Washington state's long-term unemployment benefits will decrease by 26 weeks after April 21, state officials announced Tuesday.
Officials with the Employment Security Department said the decrease was triggered after the state's unemployment rate dropped to 8.2 percent in February.
Regular unemployment benefits last up to 26 weeks and are paid by the state. However, two long-term benefit programs are funded by the federal government, and are triggered on and off by the state's unemployment rate.
Because the state's three-month average fell below 8.5 percent, the first program, known as emergency unemployment compensation, will shrink from 53 weeks of benefits to 47 weeks, officials said.
The second program, known as extended benefits, currently pays up to 20 weeks of benefits after an unemployed worker has run out of both regular and emergency benefits. Because the current state unemployment rate is less than 10 percent higher than same period 3 years ago, it is being completely eliminated on April 21.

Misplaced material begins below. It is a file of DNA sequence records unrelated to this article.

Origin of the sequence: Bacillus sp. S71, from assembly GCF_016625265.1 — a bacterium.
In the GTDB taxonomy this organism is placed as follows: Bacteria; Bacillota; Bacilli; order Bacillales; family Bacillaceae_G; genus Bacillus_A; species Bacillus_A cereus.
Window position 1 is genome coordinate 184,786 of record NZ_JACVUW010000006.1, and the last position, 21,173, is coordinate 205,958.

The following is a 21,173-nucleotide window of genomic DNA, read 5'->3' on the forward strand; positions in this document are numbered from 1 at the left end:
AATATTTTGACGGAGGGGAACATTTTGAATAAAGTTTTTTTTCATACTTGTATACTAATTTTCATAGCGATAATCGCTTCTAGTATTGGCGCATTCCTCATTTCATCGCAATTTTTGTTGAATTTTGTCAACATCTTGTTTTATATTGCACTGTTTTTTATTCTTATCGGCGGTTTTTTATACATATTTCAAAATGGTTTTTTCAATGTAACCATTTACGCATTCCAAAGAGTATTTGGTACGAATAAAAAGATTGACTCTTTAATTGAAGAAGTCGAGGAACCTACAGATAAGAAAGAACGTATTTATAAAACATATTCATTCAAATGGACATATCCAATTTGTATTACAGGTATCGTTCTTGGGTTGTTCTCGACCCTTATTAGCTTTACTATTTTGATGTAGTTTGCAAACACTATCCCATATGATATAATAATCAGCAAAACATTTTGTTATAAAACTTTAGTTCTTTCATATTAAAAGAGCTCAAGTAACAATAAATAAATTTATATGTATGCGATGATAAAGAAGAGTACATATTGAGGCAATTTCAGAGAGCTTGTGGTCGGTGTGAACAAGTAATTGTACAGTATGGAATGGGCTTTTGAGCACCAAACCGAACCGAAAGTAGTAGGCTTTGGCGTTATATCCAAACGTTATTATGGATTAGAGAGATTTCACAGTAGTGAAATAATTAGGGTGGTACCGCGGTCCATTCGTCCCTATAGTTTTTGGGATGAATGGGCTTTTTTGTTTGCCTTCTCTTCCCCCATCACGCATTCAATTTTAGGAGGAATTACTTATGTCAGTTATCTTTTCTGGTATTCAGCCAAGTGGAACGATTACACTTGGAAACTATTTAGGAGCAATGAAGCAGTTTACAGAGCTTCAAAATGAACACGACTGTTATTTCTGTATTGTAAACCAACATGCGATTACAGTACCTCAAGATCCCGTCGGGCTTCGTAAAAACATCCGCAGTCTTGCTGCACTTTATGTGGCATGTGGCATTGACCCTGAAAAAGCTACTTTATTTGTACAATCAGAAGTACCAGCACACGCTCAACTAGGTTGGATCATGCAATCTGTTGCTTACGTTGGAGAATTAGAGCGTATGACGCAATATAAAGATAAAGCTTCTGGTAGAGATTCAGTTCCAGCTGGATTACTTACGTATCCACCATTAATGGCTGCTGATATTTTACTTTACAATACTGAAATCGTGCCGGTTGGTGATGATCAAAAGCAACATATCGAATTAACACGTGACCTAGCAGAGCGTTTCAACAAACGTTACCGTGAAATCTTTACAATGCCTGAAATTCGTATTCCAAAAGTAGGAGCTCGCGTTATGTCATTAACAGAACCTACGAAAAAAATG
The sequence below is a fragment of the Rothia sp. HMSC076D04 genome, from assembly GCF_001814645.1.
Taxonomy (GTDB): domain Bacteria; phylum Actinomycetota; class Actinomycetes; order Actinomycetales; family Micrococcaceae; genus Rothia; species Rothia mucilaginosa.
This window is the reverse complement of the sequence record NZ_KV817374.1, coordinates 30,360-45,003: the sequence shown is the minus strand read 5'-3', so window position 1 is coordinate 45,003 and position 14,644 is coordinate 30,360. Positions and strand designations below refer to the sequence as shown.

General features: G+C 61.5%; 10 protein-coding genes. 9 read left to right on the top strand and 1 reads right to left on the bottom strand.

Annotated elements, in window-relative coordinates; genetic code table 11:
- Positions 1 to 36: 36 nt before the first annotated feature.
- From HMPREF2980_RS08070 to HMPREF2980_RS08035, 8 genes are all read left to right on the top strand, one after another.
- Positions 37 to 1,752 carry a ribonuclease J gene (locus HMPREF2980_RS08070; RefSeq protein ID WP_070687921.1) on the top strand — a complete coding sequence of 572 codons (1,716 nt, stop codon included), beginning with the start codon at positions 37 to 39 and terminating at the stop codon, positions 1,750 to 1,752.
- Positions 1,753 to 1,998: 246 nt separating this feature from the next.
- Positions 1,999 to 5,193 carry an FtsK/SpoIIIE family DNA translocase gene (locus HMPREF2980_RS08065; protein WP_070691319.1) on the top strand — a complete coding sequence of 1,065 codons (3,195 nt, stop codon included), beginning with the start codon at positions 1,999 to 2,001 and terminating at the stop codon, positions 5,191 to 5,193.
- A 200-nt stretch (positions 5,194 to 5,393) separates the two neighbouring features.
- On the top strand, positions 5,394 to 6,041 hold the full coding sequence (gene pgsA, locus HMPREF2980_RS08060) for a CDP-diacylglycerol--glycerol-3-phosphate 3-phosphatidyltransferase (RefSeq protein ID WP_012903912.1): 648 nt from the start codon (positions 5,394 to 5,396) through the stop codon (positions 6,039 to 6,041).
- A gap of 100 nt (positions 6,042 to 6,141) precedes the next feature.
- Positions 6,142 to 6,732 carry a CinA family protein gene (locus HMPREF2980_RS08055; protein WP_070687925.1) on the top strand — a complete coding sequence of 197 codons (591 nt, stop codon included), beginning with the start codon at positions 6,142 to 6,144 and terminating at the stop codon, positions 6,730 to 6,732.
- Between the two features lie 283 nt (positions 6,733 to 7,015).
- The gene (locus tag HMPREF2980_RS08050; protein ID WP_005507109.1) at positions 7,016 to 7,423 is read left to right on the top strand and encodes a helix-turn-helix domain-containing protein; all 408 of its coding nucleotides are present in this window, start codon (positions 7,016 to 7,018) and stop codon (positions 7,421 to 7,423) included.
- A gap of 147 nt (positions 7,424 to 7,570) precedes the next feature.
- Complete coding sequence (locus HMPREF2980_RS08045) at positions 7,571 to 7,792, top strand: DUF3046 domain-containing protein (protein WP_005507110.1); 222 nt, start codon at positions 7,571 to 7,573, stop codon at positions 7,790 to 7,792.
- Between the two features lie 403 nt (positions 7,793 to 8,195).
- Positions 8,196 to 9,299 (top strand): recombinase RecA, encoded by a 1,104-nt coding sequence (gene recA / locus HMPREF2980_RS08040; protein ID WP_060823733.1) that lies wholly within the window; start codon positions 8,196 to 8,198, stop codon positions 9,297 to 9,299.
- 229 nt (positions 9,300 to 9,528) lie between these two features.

In total, the maximum weeks of unemployment benefits will drop from 99 to 73 for most eligible workers.
"The good news, if any is here, is that our unemployment rate is getting better," said Sheryl Hutchison, a spokeswoman for the Employment Security Department. However, she noted that "the loss of these benefits will make the situation a lot more urgent for families around the state."
Officials estimate that approximately 12,500 unemployed workers will lose benefits immediately when extended benefits end on April 21. More than 11,000 workers will exhaust their emergency benefits within eight weeks after April 21. Another 40,000 people could run out of unemployment benefits during the final six months of the year.
The department said that currently, about 175,000 people are claiming either regular, emergency or extended benefits each week. About 76,000 people in the state have claimed all of their available unemployment benefits to date.
Those who are still unemployed and claiming long-term benefits will soon be receiving notices from the department informing them of the change.